Let me digress on Moyers' effort to wing Mr. Deeds. First of all, as of today's repeal of Tennessee's ban on carrying guns in alcohol serving restaurants, only 9 states ban the carry of concealed handguns in alcohol serving restaurants. Second, only 2 other states besides Virginia (California and Maryland) ration handgun purchases at all, let alone to only one per month. And third, Mr. Deeds would seem an odd target for Mr. Moyers to take pot shots at - after all, gun owners in Virginia are upset at Mr. Deeds for selling them out last year and backing a ban on private gun sale rights at gun shows, a restriction largely unknown in America. ...
Commentary from the UK: Guns are in, in the age of Obama:
These are baffling times on the front lines of America's great culture wars. Half a dozen states have now approved gay marriage, the very mention of which is anathema to social conservatives. In contrast, another great cause of conservatives – to make abortion illegal – seems to be making headway. In May, Gallup found that more Americans considered themselves pro-life than pro-choice, the first time this has happened since the polling organisation began asking the question in 1995. But on the third major battlefield, there is no doubt. More than ever, guns are in. ...
Border Patrol: AK-47 smuggled into U.S. from Mexico:
While President Barack Obama and Secretary of State Hillary Clinton continuously blame America for the weapons in the hands of Mexican criminals -- guns they claim are smuggled from the US into Mexico, the US Border Patrol sent a report to the National Association of Chiefs of Police that paints a different picture:
Wednesday morning, US Border Patrol agents arrested a suspected robber on Otay Mountain, California. The suspect allegedly used an assault rifle to rob a group of illegal aliens.
At around 4 AM (pt), Border Patrol agents observed a group of suspected illegal aliens about four miles east of the Otay Mesa port of entry and nearly 100 yards north of the International border. Agents encountered five Mexican nationals and discovered an AK-47 assault rifle with two full magazines lying nearby.
Border Patrol agents were able to establish that the weapon belonged to a 17-year-old Mexican national who had just robbed the other members. Agents also determined that the bandit had an accomplice who ran back into Mexico armed with a handgun. ...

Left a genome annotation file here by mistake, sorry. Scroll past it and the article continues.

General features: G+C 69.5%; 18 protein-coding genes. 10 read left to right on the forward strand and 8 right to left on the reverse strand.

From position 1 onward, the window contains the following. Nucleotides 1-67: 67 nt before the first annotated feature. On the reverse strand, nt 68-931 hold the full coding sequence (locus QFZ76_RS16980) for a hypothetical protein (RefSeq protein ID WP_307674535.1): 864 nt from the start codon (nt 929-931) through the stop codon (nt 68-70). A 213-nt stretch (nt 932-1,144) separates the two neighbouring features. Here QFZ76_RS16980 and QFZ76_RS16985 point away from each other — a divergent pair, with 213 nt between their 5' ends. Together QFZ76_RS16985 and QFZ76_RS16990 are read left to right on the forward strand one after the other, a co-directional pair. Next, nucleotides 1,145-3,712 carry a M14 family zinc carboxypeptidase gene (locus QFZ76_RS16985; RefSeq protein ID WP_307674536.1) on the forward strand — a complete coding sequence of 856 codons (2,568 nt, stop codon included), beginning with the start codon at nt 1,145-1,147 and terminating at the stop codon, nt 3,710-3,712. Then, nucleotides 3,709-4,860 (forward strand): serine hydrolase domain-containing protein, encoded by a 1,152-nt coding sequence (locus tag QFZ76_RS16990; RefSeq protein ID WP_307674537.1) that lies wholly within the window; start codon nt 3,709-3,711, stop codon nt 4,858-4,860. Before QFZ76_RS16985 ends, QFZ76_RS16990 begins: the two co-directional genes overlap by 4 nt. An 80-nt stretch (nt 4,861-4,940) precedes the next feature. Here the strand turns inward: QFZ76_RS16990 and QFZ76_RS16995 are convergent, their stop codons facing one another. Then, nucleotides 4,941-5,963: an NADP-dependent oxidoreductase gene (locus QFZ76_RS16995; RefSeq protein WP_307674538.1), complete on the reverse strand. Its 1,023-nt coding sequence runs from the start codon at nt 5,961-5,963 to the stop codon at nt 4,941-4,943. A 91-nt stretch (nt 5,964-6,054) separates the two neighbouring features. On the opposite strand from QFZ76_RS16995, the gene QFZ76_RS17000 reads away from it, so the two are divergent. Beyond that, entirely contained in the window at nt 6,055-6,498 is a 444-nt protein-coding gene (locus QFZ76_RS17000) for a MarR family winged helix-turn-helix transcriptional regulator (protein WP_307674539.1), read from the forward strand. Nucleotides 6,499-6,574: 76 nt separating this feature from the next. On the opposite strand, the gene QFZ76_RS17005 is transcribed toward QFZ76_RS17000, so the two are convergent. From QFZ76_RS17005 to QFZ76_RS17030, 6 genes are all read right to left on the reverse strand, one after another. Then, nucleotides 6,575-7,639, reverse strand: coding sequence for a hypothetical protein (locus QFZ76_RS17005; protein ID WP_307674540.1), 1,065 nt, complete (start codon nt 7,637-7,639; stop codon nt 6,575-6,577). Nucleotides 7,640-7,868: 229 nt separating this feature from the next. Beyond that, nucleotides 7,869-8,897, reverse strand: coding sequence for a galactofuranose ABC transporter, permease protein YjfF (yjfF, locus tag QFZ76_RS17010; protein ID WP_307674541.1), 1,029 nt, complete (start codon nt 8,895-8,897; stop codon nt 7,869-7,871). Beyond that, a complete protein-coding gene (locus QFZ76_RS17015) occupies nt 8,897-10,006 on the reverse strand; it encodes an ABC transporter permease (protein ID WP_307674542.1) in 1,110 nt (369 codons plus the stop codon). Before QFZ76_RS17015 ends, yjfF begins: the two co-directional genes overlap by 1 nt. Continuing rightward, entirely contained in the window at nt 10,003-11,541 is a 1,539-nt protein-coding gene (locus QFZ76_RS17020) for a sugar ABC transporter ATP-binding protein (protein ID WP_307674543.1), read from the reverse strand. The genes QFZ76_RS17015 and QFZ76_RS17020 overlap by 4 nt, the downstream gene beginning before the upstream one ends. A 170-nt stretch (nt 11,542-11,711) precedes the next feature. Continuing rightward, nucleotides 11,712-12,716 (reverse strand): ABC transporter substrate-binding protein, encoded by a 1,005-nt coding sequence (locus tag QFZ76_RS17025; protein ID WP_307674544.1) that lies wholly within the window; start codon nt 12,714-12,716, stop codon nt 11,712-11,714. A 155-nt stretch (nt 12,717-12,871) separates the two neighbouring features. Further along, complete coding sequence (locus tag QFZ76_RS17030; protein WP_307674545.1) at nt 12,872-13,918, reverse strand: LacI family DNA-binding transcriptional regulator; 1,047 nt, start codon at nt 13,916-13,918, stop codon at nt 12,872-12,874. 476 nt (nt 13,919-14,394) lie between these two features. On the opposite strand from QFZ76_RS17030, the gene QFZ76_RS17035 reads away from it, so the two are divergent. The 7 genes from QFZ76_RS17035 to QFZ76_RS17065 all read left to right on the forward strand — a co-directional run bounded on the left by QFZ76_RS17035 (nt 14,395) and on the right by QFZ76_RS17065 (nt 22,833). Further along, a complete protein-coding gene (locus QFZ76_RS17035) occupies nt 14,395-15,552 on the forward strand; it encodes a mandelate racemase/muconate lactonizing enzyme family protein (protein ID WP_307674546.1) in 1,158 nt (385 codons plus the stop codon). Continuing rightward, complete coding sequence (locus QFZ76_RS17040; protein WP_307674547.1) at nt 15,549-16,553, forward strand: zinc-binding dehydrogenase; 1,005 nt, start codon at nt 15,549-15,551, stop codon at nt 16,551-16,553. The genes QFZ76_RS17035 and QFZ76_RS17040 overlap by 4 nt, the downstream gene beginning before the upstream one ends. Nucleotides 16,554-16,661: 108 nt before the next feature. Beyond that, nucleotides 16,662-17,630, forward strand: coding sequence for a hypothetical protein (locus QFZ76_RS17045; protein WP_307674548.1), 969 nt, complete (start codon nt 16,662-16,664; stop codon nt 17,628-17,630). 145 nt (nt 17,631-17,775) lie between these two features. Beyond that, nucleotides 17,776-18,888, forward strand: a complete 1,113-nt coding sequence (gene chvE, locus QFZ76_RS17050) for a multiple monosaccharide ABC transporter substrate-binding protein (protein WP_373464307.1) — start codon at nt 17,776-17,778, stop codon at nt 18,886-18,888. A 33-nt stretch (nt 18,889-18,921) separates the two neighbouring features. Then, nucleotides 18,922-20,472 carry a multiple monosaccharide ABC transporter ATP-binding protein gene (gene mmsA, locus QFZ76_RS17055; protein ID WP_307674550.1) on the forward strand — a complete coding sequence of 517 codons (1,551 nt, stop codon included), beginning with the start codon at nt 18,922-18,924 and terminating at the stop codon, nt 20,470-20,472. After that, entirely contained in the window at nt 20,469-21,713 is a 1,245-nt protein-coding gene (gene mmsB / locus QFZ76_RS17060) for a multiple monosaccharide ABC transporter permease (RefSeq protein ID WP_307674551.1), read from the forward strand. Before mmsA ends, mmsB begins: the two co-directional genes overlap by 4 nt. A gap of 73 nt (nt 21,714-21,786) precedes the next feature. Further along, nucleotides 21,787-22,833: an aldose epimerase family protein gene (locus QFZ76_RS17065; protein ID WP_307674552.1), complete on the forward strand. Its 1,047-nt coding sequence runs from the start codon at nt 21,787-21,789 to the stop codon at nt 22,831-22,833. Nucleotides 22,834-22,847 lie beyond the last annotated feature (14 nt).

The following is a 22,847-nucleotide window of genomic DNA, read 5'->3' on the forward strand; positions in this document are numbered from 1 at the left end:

Comment: Hey, didn't our mainstream media say the guns are supposed to go into Mexico, not out of it? I guess those Mexican illegals didn't get the memo.
[Pennsylvania] Running low on ammo:
Marty Korecky likes to target shoot fairly regularly, but lately he's been cutting back.
A Shillington resident, Korecky is worried that if he uses up his ammunition, he'll have a really hard time getting more.
And he has reason to be concerned.
Demand for ammo — particularly for handguns and rifles — is so strong that retailers can barely keep it in stock, and some are even resorting to rationing. Prices are skyrocketing, too.
The start of the shortage can be traced back a few years, when military demand for ammunition was very high because of the wars in Iraq and Afghanistan.
But the election of President Barack Obama has apparently worsened the situation, with fear spreading among firearms owners that his administration will pursue gun control measures, including a new ban on assault rifles. Post-election gun sales also are booming for that reason. ...
[Illinois] Peoria wants to be test city for concealed carry:
... Derek Howald of Chillicothe has had his Utah permit for four years. It's reciprocal (that means it's a valid permit) in 29 other states.
In Illinois, it's worthless.
"It's sad," Howald said. "I think with the rich heritage of hunting and fishing, especially when you get to central and downstate ... you have very pro-Second Amendment people here."
The divisive statewide issue of concealed carry has gained a lot of attention in the Peoria area in recent weeks after Mayor Jim Ardis said he wants to see Peoria serve as a pilot city for some sort of responsible state law.
Ardis' comments came after a rash of shootings in Peoria, including one at an East Bluff gas station in which an attendant was shot and killed.
Ardis said he might approach state lawmakers in the near future to talk about possible sponsorship of state legislation that would allow Peoria to become a test city for concealed carry. He wants to gauge the public support for the idea to see if it's worth pursuing.
"I am hopeful but acknowledge that it will be a very difficult task," Ardis said. "Endorsements from local law enforcement and strong community support should provide additional weight to the Legislature."
Peoria serving as a test city for an Illinois concealed carry gun law is a unique idea and could potentially add another twist in the ongoing Chicago versus downstate debate on gun rights. ...